For people saddled with federal student loans, the government might not be able to offer lower interest rates or simpler repayment systems – but banks and credit unions might.
Citizens Financial Group recently announced that it would start refinancing federal student loans. Borrowers with good credit can now secure variable rates as low as 2.31% and fixed rates as low as 4.74%, both on an annual basis. In a similar program for borrowers with private student loans, the Providence, Rhode Island-based parent of Citizens Bank says participants lowered the average annual percentage rate on their debt by 1.5 percentage points.
For people like Ali Goldberg, who graduated from Pennsylvania State University in May with a degree in English and is currently living with her parents in New Jersey, programs like these may provide some relief. Like seven out of 10 members of the class of 2013, Goldberg has federal student loans to pay off. She recently got a letter informing her that she’d have to start making payments in three months. While she doesn’t see her student loans as a huge burden, the debt has affected her life after graduation.
“I try not to let it affect my decisions, and my parents don’t pressure me in that way,” Goldberg says. “But there are certain things I would do if I didn’t have loans on the back of my mind.”
To an extent, it has narrowed her job search. After exploring jobs in Boston and other cities, she decided that the best financial option would be to live with her parents and commute from home, perhaps finding full-time employment in New York City. “I don’t mind living at home, so why not take advantage of New York, try to save money for a bit so I’m able to pay back my loans?” she says.
Like Goldberg, many recent graduates are finding that loans they took for school have limited their options. Currently, there is about $1.2 trillion of outstanding student debt in the U.S. The average borrower owes $29,400, according to the Institute for College Access & Success. Those who have several outstanding loans might find more freedom through refinancing programs that offer lower interest rates and reduced monthly payments on a debt-consolidation loan that pays off several smaller notes.
Citizens’ debt-consolidating refinancing plans aim to give students relief, Brendan Coughlin, the president of education finance for the bank, said in a statement announcing the new program.
“While a college education is one of the best investments a young adult can make, paying for it afterward while trying to achieve other financial milestones can be difficult,” Coughlin said.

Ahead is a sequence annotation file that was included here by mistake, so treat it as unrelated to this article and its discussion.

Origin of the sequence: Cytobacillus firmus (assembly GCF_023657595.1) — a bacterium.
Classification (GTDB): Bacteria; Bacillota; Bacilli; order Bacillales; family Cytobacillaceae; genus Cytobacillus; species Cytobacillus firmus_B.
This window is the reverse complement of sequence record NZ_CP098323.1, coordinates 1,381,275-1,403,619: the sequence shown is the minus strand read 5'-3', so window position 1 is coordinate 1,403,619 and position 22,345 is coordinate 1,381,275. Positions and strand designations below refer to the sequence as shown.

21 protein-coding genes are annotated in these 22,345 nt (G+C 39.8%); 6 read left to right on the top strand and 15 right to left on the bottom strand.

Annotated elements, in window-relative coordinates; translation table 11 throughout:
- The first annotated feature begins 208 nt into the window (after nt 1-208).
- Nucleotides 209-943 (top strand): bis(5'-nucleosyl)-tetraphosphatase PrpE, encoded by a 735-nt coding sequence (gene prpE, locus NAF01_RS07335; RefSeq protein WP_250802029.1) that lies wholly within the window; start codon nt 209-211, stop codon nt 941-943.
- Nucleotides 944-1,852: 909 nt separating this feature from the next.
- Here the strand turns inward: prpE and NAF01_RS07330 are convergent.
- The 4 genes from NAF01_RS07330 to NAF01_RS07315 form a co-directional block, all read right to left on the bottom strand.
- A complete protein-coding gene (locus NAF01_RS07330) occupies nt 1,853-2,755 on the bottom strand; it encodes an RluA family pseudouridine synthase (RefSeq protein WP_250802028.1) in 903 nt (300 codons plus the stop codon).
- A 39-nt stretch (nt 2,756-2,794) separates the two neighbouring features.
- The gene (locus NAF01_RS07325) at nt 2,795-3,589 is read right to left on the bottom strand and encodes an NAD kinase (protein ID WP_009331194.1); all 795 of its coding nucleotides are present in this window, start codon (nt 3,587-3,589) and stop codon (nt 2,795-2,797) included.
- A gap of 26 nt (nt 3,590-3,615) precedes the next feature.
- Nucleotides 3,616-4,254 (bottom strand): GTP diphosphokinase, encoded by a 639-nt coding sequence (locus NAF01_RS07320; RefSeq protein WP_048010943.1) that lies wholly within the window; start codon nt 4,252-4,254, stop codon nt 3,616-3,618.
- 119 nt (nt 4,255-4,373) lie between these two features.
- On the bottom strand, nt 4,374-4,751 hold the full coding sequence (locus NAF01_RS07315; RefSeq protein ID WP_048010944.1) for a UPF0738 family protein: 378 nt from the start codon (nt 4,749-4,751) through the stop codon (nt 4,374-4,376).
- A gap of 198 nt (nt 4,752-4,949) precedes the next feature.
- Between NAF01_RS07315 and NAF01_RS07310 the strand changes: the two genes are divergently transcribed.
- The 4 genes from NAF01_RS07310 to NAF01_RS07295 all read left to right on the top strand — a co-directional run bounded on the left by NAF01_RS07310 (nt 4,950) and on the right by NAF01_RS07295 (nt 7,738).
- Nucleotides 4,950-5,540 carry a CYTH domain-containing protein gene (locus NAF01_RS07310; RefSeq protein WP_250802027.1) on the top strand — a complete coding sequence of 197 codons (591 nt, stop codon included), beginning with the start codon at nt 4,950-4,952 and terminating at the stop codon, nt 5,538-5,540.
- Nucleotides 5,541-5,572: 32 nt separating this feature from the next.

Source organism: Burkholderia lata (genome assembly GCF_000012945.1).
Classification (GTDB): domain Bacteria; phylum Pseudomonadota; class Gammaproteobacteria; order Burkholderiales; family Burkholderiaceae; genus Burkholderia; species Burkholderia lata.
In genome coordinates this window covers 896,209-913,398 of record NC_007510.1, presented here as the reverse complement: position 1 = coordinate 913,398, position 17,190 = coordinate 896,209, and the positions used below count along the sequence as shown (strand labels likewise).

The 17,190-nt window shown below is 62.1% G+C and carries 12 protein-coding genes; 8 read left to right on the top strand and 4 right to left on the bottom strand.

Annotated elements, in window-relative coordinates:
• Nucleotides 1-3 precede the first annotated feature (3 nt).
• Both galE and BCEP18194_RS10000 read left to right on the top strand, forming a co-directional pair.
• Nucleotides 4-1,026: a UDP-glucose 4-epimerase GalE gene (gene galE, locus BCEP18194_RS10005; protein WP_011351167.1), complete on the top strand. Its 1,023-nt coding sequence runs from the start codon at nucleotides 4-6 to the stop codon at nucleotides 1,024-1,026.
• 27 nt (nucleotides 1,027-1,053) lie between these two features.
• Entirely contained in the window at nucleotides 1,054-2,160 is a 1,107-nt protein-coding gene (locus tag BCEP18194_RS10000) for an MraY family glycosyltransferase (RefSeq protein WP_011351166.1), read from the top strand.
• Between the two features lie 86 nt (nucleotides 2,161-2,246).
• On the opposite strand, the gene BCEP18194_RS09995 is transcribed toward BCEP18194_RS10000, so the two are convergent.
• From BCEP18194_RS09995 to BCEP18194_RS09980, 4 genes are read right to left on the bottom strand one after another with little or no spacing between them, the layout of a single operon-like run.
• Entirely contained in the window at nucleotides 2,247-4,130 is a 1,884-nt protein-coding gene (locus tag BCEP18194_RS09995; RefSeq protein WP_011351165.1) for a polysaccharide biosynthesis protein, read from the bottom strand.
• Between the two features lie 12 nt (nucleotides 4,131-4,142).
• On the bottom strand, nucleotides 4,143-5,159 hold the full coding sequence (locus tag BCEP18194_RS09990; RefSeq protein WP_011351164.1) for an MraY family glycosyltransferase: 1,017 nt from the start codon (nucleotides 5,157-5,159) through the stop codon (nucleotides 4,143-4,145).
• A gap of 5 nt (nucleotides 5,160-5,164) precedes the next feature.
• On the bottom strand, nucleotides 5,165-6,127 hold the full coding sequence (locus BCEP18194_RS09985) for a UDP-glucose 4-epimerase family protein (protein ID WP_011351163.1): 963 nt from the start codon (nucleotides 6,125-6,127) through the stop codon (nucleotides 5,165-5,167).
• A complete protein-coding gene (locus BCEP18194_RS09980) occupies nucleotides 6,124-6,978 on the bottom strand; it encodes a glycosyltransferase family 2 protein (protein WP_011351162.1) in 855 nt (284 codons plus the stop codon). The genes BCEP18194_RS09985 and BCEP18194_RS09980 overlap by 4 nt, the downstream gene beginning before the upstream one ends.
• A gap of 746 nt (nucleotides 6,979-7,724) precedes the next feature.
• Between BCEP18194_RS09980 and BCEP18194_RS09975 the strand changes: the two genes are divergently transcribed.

In addition to Citizens, several other organizations have also started programs to help students cope with federal loans. CuStudentLoans connects users to a network of credit unions offering refinancing options. San Francisco-based peer-to-peer lender SoFi, which offers benefits such as unemployment protection to borrowers, also provides alternatives to college graduates looking for lower rates.
Graduates like Goldberg can also choose to refinance federal loans through the government. That may not save them a lot of money, but it will preserve the option to take advantage of benefits such as pay-as-you-earn systems and debt forgiveness. Through a Direct Consolidation Loan, students can combine multiple federal loans into one with a fixed interest rate based on a weighted average of the rates on the loans.
Other financial institutions are also offering more options to students dealing with debt. Boston-based First Trade Union Bank recently rolled out a debit card rewards program with Simple Tuition’s SmarterBucks unit. The program gives consumers rewards on all non-PIN purchases made with the debit card and converts the rewards points to cash that goes toward paying off the user’s student loans.
“We think we’re a little closer to millennials when it comes to providing them with financial solutions,” says Mike Butler, First Trade’s president and chief executive, in discussing the program with Simple Tuition and its initiatives. “This is a company that’s trying to help a very, very big problem in today’s society.”
Lawmakers in Washington have also grappled with the issue. Sen. Elizabeth Warren, D-Mass., has introduced a bill that would allow students to refinance their school loans at rates as low as 4%. Republicans blocked the measure in June and again recently, on the same day that the Citizens and First Trade programs were announced. But privately financed relief isn’t necessarily for everyone.
In New Jersey, Goldberg says she’d have to consider her options when deciding whether to go with a private lender to consolidate her school debts.
“I feel like I would have to be really well-educated on what refinancing would mean,” she says. “I don’t know where I’ll be in the next two years. I might go to grad school. I might have even more loans.”
Student loan illustration via Shutterstock.